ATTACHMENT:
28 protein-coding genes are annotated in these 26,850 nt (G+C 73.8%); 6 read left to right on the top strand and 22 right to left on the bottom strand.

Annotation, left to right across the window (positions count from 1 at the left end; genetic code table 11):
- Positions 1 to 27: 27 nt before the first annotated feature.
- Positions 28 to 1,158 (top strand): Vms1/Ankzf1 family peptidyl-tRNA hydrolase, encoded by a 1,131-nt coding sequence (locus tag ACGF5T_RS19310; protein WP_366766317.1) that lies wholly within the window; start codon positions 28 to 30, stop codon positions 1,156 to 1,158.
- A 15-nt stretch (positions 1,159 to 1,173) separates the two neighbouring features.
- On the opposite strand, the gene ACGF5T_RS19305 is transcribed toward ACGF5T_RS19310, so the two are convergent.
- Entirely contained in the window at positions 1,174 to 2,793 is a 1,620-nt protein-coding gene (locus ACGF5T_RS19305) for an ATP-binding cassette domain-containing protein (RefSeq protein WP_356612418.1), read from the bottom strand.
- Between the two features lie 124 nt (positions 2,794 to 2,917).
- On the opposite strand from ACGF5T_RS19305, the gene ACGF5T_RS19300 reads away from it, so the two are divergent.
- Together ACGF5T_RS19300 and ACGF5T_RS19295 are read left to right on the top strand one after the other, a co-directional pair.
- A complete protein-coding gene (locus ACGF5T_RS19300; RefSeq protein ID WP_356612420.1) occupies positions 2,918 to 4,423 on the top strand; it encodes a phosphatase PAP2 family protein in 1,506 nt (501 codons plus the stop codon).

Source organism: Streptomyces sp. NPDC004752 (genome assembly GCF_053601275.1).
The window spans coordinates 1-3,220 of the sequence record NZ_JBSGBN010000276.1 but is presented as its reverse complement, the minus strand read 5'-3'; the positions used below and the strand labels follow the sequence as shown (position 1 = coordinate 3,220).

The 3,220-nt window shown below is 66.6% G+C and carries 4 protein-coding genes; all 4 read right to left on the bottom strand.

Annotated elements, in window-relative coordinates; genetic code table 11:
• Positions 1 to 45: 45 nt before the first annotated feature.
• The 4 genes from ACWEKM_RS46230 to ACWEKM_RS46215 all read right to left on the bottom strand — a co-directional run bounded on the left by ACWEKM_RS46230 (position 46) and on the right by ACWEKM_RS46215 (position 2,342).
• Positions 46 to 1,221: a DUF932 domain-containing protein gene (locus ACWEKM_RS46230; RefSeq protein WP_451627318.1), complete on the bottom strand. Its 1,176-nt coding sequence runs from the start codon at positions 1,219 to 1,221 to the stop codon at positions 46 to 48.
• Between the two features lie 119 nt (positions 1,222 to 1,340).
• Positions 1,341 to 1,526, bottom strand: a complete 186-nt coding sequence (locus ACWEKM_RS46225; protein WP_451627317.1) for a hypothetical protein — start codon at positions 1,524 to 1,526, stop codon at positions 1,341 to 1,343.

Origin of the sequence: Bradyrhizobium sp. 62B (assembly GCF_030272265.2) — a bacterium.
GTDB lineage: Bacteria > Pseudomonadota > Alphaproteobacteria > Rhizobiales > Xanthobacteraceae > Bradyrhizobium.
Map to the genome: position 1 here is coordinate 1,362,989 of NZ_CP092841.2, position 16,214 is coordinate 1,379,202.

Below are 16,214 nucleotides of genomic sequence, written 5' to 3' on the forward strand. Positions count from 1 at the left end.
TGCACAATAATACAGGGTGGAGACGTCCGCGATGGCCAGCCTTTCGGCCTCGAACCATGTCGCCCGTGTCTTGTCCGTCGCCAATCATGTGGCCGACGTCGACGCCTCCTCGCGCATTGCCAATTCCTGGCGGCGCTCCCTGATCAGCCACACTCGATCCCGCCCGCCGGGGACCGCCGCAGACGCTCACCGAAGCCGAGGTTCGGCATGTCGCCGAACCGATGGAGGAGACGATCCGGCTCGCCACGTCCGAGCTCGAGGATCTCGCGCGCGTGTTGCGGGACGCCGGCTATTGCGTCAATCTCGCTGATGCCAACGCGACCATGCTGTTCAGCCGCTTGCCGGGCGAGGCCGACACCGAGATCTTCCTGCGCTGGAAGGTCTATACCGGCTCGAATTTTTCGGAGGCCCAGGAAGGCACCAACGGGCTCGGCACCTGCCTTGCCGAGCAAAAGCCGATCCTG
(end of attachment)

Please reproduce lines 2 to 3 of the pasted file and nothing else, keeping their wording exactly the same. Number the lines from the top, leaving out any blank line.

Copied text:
Annotation, left to right across the window (positions count from 1 at the left end; genetic code table 11):
- Positions 1 to 27: 27 nt before the first annotated feature.